Yesterday I spent a marvelous hour snd a half outside on a friend’s deck, sipping tea (and then immediately putting my mask back on). She gave me several plants to take home. I am surrounding my new downstairs office space with green things and infusions of oxygen. This was my tonic after another unsuccessful attempt to give blood—this time not because of me but caused by logistical challenges at the donor center. It was lovely.

Then in the afternoon I participated in a text banking training for the Biden Harris campaign, and it turns out I loved it and sent messages to 1500 people and had fruitful conversations with almost 10% of them. So I did at least a little something to save democracy.

So it’s really ok for me to play word games on my phone. They keep the scary world at bay, however briefly.

The second day was so much better. Thank God.

I would still give anything to have the kids back in regular in-person school right now, in a Covid-free world, but I no longer think the school year will be a complete disaster. (I may have been a little dramatic yesterday. It was a little rough.)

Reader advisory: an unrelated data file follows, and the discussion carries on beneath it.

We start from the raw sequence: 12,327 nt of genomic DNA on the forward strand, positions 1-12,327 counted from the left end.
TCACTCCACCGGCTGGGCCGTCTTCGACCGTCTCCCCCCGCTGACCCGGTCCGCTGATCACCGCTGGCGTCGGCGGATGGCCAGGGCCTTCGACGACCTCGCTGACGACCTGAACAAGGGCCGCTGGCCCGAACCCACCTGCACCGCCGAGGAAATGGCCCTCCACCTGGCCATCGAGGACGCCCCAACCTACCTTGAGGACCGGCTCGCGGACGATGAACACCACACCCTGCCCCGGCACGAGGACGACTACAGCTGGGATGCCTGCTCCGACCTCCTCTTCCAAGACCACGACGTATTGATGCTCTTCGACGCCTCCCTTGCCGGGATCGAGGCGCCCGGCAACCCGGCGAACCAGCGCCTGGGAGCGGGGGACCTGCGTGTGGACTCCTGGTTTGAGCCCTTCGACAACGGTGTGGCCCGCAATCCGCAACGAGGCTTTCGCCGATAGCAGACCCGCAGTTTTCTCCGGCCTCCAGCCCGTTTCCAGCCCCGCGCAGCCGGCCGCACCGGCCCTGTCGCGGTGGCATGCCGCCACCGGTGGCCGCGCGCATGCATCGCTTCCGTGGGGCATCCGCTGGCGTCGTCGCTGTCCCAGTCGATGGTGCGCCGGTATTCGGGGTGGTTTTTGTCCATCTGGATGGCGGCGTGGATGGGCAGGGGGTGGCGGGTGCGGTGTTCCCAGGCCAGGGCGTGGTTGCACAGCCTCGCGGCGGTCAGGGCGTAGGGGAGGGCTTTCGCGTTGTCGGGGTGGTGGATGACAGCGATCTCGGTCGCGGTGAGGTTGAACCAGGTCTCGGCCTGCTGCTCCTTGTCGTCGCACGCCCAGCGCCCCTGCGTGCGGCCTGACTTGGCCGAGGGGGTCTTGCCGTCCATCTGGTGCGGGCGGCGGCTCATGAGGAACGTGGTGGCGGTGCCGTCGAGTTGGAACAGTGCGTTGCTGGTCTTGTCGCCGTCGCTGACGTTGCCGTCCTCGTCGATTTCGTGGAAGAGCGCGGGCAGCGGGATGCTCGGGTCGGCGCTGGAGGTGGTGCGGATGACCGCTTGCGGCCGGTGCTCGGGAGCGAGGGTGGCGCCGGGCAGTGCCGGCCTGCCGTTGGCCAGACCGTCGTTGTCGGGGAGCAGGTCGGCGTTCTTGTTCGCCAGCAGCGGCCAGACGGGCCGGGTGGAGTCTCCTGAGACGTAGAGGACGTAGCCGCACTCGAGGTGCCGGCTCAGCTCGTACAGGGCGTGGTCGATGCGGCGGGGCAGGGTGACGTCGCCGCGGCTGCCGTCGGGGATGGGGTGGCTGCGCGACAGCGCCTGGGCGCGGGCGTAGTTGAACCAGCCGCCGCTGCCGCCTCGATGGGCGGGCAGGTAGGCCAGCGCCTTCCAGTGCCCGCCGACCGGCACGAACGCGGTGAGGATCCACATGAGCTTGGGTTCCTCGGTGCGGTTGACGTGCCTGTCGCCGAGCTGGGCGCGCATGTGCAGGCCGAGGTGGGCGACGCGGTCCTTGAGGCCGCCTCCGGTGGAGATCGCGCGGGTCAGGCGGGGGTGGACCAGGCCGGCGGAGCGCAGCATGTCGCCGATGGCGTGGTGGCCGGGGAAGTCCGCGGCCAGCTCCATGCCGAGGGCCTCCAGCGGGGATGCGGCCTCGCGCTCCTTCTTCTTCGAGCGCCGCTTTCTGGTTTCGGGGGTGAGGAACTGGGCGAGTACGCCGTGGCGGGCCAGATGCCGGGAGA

Today both kids were able to log into their classes with no problem, and I think only Zeke got kicked out a couple times but easily logged back in. They came downstairs on their lunch breaks and ate healthy food. Meanwhile, I was in a three-hour meeting, which luckily I didn’t have to leave to intervene. Also fortunately Randy was working from home again since he assembled his fancy new desk yesterday so he was on hand to clean up some spills.